Is time an ever-present and inescapable reality? Time (as I understand it) is constant and apparently seems to be moving faster. The art historian Pamela Lee fears that time is perpetual and endless without conclusion, and what we have are only markers of its existence. For instance, death itself is simply a marker, but perhaps not an ending. As a painter, I don’t believe the work is ever finished or has reached an end because the process of being inspired continues.


Engage Projects is thrilled to announce our upcoming solo exhibition by self-determined ‘non-objective’ painter Morgan. The exhibition entitled De-Lineation will fill the gallery with decisive strokes of color and chaos made throughout his decades-long career. Perhaps more akin to the process of drawing, the works call on feelings of frustration and irresolution as viewers attempt to visually untangle the impossible knots of Morgan’s creation. It is this impossibility that wields the success of the works, illustrating a dimensional interconnectedness that words can only grasp. The prefix ‘de-,’ meaning to “debar” or “derail,” according to the Collins Dictionary, harks back to larger themes of contradiction within the human experience.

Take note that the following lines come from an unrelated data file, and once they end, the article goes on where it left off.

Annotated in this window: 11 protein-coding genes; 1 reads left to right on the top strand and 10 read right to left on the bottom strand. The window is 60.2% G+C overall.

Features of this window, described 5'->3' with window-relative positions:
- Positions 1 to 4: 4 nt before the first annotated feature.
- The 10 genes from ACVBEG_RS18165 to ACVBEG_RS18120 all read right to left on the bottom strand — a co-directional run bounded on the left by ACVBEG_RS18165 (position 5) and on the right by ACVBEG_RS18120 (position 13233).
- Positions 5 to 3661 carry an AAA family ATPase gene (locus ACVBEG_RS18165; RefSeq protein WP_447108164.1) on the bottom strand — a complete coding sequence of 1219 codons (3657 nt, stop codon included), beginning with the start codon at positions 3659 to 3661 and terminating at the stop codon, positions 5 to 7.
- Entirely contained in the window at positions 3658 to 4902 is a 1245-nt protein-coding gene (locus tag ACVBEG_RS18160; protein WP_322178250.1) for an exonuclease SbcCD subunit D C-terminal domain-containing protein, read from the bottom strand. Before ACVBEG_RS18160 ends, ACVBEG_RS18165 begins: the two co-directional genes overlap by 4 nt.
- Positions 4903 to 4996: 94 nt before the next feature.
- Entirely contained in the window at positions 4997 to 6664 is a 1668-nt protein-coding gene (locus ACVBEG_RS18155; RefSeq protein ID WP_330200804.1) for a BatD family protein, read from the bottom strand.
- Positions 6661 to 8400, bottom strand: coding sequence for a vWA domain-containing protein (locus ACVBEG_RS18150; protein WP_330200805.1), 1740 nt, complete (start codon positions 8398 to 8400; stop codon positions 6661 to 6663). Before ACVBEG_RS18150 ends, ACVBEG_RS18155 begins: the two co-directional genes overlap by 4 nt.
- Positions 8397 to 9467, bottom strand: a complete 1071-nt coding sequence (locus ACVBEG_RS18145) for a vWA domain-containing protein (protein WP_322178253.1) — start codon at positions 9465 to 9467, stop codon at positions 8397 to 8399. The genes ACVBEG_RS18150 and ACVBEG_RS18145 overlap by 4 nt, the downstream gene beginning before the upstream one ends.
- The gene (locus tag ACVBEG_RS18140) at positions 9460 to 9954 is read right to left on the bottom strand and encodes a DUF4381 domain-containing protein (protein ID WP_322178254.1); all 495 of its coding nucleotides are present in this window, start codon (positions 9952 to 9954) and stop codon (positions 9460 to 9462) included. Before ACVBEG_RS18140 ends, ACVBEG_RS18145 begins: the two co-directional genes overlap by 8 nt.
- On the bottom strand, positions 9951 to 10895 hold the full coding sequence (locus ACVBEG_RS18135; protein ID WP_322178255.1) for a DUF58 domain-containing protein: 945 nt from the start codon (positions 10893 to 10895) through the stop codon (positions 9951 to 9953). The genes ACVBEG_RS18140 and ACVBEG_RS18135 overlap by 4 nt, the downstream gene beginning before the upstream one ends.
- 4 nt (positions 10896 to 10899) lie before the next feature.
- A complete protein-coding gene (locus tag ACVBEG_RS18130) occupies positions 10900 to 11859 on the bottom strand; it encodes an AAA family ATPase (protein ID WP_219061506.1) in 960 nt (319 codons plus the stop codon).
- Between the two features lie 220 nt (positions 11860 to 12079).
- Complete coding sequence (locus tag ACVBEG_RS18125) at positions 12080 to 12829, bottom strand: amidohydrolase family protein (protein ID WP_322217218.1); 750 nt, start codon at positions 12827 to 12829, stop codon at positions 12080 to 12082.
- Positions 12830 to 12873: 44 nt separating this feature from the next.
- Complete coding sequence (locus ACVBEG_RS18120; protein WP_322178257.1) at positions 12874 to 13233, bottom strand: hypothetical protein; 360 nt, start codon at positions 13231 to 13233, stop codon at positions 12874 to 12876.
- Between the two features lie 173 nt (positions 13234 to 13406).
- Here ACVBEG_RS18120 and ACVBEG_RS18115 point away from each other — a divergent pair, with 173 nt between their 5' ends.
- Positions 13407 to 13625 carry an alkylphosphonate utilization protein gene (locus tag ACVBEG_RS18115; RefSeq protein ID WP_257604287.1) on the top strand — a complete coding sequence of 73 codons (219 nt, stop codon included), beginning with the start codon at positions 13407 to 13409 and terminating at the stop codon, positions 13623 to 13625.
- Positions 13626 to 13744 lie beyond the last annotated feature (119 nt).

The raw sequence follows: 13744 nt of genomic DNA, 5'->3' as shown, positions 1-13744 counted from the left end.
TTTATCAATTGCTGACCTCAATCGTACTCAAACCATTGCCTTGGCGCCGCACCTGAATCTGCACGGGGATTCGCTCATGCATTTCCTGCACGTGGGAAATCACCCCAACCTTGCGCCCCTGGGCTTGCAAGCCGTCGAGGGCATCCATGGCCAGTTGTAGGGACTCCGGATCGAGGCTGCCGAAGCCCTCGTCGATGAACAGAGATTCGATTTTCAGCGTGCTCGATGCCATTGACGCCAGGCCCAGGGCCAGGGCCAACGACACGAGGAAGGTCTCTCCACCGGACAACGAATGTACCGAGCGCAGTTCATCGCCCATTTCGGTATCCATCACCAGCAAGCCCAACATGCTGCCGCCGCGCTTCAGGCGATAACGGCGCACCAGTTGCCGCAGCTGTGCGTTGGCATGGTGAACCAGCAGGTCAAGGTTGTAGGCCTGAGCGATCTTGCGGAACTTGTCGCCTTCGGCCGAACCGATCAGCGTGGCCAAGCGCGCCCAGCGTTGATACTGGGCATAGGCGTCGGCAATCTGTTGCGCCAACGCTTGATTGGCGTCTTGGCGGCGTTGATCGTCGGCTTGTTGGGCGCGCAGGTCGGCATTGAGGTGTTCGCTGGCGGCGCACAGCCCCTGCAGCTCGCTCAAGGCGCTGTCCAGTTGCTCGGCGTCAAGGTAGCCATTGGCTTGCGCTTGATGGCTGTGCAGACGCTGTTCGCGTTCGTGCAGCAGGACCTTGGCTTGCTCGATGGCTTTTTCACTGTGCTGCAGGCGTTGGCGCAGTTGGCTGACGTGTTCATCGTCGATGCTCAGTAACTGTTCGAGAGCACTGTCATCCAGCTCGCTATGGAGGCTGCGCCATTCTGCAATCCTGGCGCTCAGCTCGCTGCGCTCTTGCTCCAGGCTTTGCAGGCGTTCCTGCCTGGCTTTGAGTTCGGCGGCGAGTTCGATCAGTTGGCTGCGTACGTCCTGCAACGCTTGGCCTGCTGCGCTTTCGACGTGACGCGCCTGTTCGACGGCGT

Recently making the move from Minneapolis to Chicago, Morgan is rooted in the Midwest, where he continues his committed study of the arts. Line and form become lost, and surface again as Morgan leans into the improvisational impulses of design. Heavily influenced by the domestic aesthetic of Afrocentric textiles, Morgan’s work is markedly discrete from the Western idea of abstract expressionism, which is historically defined by white masculinity unfamiliar to Morgan’s practice.

Morgan received his MFA in painting from the University of Pennsylvania Weitzman School of Design in Philadelphia. In his early career, he practiced a European model of learning that honed his skills in observational drawing. He soon departed from this style of drawing when he realized he could not find his voice within those parameters and established his lifelong practice in non-objective drawing which he is best known for today. Morgan is a recipient of numerous awards, fellowships, and grants.